This is the method I used here. This takes longer, but doing it this way also improves your hand to eye coordination. 

Begin by putting a frame around the edges on the printed reference photo, (in my case this is 8 by 11 inches). Then I drew some 1 inch grid lines over the image.

Next, take a sheet of bristol drawing paper and reproduce the grid, with the same number of gridlines. In this case I simply used the same dimensions and drew a 8 by 11 inch mesh.

I’m doing this with a HB pencil and using a very light pressured line. Keep in mind you want to erase the guidelines later on. (A medium soft pencil and a light touch will make it possible to erase without leaving a mark on the paper surface).

Switch to a soft drawing pencil such as a 4B. Begin drawing the big shapes of the cherry tomatoes. Don’t go into detail or add any shading at this stage. I’m only laying down the outer edges of the tomato shapes, and the leafy stalks. 

step by step stage 1

Use the grid as a visual guide to place the drawing lines in the correct locations. For example, look for the places where the shapes intersect the guidelines. Then locate the same position on the drawing paper by counting the number of grids, horizontally and vertically. Place a mark at these intersections then join up the points. Look back and forth between the reference and your sketch to judge the angles and position of your lines by sight.

step by step stage 2

When you’ve finished outlining the big shapes in the composition, erase all the guidelines using a kneaded eraser. These have the advantage of not leaving any debris on the paper surface, and you can pinch and mold them into a small point for more accurate erasing.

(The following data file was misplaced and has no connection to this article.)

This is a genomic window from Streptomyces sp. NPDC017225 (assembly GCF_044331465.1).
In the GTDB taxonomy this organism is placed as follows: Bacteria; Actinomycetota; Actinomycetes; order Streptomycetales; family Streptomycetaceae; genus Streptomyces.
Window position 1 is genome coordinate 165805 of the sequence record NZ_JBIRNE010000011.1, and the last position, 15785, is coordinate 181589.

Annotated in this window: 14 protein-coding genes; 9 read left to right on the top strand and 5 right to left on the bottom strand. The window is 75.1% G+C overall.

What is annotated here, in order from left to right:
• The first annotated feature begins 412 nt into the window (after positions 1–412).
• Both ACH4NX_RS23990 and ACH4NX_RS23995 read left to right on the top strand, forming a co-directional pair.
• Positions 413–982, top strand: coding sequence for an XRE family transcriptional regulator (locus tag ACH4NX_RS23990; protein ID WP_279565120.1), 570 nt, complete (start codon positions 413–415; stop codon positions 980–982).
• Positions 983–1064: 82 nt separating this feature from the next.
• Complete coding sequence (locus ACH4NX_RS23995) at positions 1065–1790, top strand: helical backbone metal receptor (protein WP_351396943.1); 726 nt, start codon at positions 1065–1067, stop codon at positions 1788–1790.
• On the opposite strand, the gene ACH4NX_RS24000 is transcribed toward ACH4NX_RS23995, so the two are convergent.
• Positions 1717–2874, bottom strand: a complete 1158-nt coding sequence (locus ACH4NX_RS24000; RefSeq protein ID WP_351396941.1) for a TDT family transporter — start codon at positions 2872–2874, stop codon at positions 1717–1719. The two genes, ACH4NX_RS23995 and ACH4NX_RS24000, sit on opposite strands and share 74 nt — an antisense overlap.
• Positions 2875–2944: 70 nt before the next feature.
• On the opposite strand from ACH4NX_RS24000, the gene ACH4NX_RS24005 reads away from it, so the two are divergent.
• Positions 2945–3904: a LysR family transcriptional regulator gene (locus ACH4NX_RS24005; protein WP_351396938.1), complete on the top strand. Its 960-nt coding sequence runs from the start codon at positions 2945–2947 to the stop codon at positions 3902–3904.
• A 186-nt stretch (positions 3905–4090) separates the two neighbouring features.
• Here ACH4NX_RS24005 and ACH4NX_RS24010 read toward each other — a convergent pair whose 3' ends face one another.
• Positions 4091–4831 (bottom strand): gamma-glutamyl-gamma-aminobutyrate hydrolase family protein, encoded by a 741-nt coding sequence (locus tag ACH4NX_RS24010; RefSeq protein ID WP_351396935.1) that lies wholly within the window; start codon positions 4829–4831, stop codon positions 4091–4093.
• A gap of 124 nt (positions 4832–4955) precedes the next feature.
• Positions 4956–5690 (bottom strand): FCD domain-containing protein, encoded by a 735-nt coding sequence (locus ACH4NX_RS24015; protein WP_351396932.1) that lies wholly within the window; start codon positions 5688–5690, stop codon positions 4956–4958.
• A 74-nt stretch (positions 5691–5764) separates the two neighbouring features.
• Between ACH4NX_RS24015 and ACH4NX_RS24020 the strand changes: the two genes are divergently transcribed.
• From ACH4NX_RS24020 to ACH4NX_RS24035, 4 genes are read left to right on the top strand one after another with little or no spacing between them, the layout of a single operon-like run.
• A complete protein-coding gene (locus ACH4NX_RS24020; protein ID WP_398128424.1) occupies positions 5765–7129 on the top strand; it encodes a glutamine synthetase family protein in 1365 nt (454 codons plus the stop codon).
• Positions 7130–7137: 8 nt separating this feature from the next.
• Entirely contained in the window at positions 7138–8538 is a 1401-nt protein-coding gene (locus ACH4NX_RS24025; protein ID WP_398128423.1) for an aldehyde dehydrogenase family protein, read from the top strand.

Mechanical pencil style erasers are also good for precise erasing.

Step 2 (Identifying the highlights and light tones)

realistic drawing step 2

Now with the help of the simplified value scale reference image, I located and sketched in all the highlights. Draw the highlight shapes with a light pencil line. Use your observational skills to roughly pinpoint and sketch these light-valued shapes.

Doing this will make the next step less complicated.

These shapes will be left untouched so the white paper shows through to represent the lightest values.

step by step stage 3

Step 3 (Shading the mid tone values)

realistic drawing step 3

Now that you know where your highlights are, you can shade the midtone layer of your pencil sketch.

Simply shade over the whole of the tomato shapes using an evenly applied hatching. Leave the highlights untouched. Use medium pressure and try to keep the hatch lines consistent. 

Don’t worry about varying the shading or trying to replicate the realism of the original reference image at this stage. Just put a gray tone over the big shapes, avoiding the highlights.